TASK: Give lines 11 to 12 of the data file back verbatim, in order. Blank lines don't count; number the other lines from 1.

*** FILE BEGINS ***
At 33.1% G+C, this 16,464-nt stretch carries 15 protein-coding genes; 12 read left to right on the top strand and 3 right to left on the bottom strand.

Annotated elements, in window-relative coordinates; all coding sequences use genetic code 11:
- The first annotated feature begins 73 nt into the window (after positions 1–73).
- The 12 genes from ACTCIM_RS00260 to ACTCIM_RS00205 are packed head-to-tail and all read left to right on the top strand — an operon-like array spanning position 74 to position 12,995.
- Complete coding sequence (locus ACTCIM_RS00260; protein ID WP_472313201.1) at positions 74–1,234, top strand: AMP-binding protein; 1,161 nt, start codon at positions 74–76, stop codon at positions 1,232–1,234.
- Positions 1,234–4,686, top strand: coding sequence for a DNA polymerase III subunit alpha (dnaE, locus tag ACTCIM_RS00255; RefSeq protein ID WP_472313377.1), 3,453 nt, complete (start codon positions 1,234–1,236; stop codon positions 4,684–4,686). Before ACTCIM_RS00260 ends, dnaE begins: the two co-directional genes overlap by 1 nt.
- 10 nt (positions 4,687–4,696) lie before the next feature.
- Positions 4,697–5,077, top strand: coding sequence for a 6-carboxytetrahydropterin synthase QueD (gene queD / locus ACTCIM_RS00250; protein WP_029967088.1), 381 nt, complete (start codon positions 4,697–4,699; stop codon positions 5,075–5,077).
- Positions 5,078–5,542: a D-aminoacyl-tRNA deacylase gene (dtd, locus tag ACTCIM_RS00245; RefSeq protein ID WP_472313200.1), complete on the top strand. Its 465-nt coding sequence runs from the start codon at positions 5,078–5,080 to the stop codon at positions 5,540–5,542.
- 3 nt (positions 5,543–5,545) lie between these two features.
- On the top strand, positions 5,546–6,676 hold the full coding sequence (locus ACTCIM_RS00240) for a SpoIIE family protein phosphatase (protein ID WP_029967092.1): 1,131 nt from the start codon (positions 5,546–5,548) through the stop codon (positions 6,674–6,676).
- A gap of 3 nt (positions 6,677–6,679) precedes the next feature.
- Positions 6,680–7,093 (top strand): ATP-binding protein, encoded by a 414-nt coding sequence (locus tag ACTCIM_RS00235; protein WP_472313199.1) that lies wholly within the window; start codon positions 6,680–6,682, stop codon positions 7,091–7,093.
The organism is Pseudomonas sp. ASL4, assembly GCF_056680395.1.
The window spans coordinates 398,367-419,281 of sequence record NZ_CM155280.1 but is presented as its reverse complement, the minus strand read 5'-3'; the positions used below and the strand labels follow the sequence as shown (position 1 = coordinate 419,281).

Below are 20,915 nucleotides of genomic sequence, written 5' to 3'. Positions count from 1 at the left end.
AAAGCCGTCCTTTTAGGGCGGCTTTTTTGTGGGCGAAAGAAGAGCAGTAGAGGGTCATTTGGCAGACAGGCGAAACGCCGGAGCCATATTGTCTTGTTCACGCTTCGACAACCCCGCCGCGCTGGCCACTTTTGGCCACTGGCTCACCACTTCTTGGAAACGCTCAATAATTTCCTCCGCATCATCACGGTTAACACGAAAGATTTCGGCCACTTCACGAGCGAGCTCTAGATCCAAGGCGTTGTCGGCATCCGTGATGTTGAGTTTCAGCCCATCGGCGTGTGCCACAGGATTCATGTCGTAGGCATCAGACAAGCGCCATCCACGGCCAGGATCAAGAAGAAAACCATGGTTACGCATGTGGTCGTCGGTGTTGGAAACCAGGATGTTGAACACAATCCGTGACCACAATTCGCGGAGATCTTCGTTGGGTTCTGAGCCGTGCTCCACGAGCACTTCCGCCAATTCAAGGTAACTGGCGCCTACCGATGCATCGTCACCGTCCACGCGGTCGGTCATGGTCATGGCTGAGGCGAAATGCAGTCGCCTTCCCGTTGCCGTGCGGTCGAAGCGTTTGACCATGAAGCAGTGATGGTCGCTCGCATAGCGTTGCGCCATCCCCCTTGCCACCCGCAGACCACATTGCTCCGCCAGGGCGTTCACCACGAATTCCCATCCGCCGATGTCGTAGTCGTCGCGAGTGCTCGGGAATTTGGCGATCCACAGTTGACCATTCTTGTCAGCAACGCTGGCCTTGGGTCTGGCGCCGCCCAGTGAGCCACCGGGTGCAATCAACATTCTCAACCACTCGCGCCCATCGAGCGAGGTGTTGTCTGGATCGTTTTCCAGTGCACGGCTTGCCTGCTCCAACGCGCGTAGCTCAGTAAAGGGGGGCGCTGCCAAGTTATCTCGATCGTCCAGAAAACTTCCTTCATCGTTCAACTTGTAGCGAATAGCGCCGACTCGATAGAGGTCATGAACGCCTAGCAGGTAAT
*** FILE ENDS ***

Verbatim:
- On the top strand, positions 5,546–6,676 hold the full coding sequence (locus ACTCIM_RS00240) for a SpoIIE family protein phosphatase (protein ID WP_029967092.1): 1,131 nt from the start codon (positions 5,546–5,548) through the stop codon (positions 6,674–6,676).
- A gap of 3 nt (positions 6,677–6,679) precedes the next feature.